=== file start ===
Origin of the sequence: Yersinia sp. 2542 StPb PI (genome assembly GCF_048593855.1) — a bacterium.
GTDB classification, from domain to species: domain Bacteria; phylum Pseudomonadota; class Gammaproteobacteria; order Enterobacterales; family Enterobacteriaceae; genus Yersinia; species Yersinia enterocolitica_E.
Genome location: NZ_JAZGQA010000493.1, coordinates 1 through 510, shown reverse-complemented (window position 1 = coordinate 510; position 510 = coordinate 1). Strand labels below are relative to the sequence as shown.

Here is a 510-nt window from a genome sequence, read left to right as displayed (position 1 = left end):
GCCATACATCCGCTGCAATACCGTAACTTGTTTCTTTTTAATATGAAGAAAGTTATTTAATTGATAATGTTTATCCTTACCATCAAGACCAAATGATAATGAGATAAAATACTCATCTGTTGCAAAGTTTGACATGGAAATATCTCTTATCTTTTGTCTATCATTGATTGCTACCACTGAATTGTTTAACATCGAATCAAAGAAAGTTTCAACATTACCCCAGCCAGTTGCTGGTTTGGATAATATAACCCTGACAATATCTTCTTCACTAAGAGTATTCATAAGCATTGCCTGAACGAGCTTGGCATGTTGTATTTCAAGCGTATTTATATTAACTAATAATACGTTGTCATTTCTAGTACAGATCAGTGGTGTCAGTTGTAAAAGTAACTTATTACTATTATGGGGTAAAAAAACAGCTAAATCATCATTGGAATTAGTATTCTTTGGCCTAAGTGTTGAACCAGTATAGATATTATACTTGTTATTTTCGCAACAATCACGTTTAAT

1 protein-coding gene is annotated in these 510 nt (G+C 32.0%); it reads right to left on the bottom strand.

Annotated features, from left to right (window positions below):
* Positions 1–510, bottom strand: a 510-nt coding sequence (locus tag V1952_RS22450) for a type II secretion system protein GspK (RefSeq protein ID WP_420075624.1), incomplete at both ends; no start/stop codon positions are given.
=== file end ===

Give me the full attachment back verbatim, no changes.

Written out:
Origin of the sequence: Yersinia sp. 2542 StPb PI (genome assembly GCF_048593855.1) — a bacterium.
GTDB classification, from domain to species: domain Bacteria; phylum Pseudomonadota; class Gammaproteobacteria; order Enterobacterales; family Enterobacteriaceae; genus Yersinia; species Yersinia enterocolitica_E.
Genome location: NZ_JAZGQA010000493.1, coordinates 1 through 510, shown reverse-complemented (window position 1 = coordinate 510; position 510 = coordinate 1). Strand labels below are relative to the sequence as shown.

Here is a 510-nt window from a genome sequence, read left to right as displayed (position 1 = left end):
GCCATACATCCGCTGCAATACCGTAACTTGTTTCTTTTTAATATGAAGAAAGTTATTTAATTGATAATGTTTATCCTTACCATCAAGACCAAATGATAATGAGATAAAATACTCATCTGTTGCAAAGTTTGACATGGAAATATCTCTTATCTTTTGTCTATCATTGATTGCTACCACTGAATTGTTTAACATCGAATCAAAGAAAGTTTCAACATTACCCCAGCCAGTTGCTGGTTTGGATAATATAACCCTGACAATATCTTCTTCACTAAGAGTATTCATAAGCATTGCCTGAACGAGCTTGGCATGTTGTATTTCAAGCGTATTTATATTAACTAATAATACGTTGTCATTTCTAGTACAGATCAGTGGTGTCAGTTGTAAAAGTAACTTATTACTATTATGGGGTAAAAAAACAGCTAAATCATCATTGGAATTAGTATTCTTTGGCCTAAGTGTTGAACCAGTATAGATATTATACTTGTTATTTTCGCAACAATCACGTTTAAT

1 protein-coding gene is annotated in these 510 nt (G+C 32.0%); it reads right to left on the bottom strand.

Annotated features, from left to right (window positions below):
* Positions 1–510, bottom strand: a 510-nt coding sequence (locus tag V1952_RS22450) for a type II secretion system protein GspK (RefSeq protein ID WP_420075624.1), incomplete at both ends; no start/stop codon positions are given.